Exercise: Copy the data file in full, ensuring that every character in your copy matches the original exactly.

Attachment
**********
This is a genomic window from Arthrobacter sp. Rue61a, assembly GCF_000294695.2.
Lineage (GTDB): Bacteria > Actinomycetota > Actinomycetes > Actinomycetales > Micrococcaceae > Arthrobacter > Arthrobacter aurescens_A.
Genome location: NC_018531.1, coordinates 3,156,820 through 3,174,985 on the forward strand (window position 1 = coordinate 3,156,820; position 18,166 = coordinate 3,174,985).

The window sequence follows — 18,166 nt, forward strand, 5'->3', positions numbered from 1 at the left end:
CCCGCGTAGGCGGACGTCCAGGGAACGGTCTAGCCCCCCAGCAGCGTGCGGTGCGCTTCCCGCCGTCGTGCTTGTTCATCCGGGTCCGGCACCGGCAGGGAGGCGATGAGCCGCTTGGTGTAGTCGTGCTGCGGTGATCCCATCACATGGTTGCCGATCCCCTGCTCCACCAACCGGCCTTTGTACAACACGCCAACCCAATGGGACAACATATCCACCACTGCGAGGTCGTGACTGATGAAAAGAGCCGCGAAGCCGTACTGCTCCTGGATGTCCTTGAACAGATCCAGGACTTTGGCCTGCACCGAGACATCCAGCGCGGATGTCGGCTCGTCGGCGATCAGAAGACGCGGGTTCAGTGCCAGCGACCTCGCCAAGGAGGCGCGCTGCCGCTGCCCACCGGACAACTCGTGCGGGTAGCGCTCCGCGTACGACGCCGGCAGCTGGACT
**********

This is a genomic window from Arthrobacter sp. Rue61a, assembly GCF_000294695.2.
Lineage (GTDB): Bacteria > Actinomycetota > Actinomycetes > Actinomycetales > Micrococcaceae > Arthrobacter > Arthrobacter aurescens_A.
Genome location: NC_018531.1, coordinates 3,156,820 through 3,174,985 on the forward strand (window position 1 = coordinate 3,156,820; position 18,166 = coordinate 3,174,985).

The window sequence follows — 18,166 nt, forward strand, 5'->3', positions numbered from 1 at the left end:
CCCGCGTAGGCGGACGTCCAGGGAACGGTCTAGCCCCCCAGCAGCGTGCGGTGCGCTTCCCGCCGTCGTGCTTGTTCATCCGGGTCCGGCACCGGCAGGGAGGCGATGAGCCGCTTGGTGTAGTCGTGCTGCGGTGATCCCATCACATGGTTGCCGATCCCCTGCTCCACCAACCGGCCTTTGTACAACACGCCAACCCAATGGGACAACATATCCACCACTGCGAGGTCGTGACTGATGAAAAGAGCCGCGAAGCCGTACTGCTCCTGGATGTCCTTGAACAGATCCAGGACTTTGGCCTGCACCGAGACATCCAGCGCGGATGTCGGCTCGTCGGCGATCAGAAGACGCGGGTTCAGTGCCAGCGACCTCGCCAAGGAGGCGCGCTGCCGCTGCCCACCGGACAACTCGTGCGGGTAGCGCTCCGCGTACGACGCCGGCAGCTGGACT